There are various places around Middle-earth, and very often we see that the dwellers of a certain land and the land itself are a good match for each other. There can be observed a particular interdependence between an area and its inhabitants, but is it the land that shapes the dwellers or vice versa?When the Fellowship found themselves in Lothlórien, the beauty and the magical atmosphere of the realm were sensed from the very beginning. It felt as if time stood still there and the land was under the power which was nowhere else present: to Frodo Lothlórien seemed like an Elvish kingdom of the Elder Days. The domain of Galadriel and Celeborn was peaceful, beautiful and safe: neither a shadow, nor a stain lay on that fair land. There was a great difference between the magnificence of Lórien and the bleakness of the world without. When Frodo climbed to Amroth’s flet with Haldir and looked around him, the contrast struck him:

Frodo looked and saw, still at some distance, a hill of many mighty trees, or a city of green towers: which it was he could not tell. Out of it, it seemed to him that the power and light came that held all the land in sway. He longed suddenly to fly like a bird to rest in the green city. Then he looked east-ward and saw all the land of Lórien running down to the pale gleam of Anduin, the Great River. He lifted his eyes across the river and all the light went out, and he was back again in the world he knew. Beyond the river the land appeared flat and empty, formless and vague, until far away it rose again like a wall, dark and drear. The sun that lay on Lothlórien had no power to enlighten the shadow of that distant height.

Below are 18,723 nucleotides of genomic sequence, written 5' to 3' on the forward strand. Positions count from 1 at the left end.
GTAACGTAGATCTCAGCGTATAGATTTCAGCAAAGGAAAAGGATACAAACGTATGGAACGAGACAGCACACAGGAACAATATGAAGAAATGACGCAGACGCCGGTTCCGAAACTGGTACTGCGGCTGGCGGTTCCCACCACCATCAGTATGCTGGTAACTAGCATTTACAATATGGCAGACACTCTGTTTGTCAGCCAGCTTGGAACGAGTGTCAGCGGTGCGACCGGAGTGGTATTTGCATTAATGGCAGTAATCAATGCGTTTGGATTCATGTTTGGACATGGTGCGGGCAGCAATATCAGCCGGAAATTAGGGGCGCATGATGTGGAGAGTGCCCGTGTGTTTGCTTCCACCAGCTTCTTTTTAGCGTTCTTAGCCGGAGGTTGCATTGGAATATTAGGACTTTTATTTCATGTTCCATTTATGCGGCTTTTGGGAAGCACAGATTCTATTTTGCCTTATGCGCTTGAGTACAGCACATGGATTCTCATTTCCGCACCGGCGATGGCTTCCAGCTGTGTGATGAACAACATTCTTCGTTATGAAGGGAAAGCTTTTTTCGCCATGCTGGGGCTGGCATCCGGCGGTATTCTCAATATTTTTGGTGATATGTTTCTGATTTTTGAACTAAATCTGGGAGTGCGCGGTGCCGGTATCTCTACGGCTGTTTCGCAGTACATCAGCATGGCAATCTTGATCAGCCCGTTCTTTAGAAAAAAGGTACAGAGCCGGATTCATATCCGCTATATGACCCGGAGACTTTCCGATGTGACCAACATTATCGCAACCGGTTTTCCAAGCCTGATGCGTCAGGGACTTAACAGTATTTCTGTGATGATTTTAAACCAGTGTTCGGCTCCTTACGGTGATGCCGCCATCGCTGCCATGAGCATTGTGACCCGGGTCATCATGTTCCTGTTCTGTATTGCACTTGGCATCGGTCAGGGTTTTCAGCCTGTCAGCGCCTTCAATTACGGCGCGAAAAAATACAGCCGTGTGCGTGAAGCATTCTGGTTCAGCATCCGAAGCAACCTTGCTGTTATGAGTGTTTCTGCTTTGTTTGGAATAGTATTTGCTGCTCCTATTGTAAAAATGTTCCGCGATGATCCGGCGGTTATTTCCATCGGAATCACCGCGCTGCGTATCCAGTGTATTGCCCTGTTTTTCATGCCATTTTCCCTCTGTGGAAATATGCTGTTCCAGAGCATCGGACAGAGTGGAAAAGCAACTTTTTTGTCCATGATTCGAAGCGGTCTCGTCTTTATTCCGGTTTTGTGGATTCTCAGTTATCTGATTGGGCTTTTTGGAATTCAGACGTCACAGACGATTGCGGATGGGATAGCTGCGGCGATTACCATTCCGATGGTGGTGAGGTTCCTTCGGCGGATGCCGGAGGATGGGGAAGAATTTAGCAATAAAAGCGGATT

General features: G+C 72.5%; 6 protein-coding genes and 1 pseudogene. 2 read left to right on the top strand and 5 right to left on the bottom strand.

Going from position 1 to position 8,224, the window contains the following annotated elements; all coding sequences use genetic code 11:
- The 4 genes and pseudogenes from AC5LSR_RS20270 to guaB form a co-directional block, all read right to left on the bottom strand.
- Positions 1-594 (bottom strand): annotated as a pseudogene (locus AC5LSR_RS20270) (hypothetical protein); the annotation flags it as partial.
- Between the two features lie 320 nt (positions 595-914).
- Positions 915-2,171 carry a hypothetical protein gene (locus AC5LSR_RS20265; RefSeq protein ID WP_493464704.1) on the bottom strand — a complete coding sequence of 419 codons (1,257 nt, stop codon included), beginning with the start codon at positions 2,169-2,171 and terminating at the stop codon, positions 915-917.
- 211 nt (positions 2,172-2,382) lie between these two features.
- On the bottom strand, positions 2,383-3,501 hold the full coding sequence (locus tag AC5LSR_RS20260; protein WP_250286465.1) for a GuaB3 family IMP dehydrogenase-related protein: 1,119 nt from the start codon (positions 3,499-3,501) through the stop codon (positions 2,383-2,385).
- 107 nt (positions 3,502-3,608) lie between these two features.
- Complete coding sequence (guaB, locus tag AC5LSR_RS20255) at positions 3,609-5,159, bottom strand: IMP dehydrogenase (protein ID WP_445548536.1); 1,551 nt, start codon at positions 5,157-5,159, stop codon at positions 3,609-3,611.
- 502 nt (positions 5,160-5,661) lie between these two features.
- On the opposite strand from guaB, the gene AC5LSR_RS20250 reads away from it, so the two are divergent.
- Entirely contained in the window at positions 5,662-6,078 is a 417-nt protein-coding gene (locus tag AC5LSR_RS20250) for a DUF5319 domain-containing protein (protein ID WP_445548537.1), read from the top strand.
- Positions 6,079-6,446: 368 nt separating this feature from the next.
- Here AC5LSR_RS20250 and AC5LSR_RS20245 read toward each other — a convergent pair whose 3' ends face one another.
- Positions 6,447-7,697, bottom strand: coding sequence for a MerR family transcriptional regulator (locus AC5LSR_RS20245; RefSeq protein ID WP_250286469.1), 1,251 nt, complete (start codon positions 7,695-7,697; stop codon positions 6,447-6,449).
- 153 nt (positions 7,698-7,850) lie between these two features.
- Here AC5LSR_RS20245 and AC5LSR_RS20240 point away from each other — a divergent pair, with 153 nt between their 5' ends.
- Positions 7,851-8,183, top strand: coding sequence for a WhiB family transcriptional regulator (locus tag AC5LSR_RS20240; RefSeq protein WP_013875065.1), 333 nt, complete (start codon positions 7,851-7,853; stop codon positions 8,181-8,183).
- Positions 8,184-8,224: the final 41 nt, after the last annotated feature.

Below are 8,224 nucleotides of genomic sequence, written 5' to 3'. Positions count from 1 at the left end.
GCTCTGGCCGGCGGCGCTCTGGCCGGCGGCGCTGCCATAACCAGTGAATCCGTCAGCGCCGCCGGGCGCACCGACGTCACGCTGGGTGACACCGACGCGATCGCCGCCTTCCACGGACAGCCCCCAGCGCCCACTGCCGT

(Fellowship of the Ring, p. 461)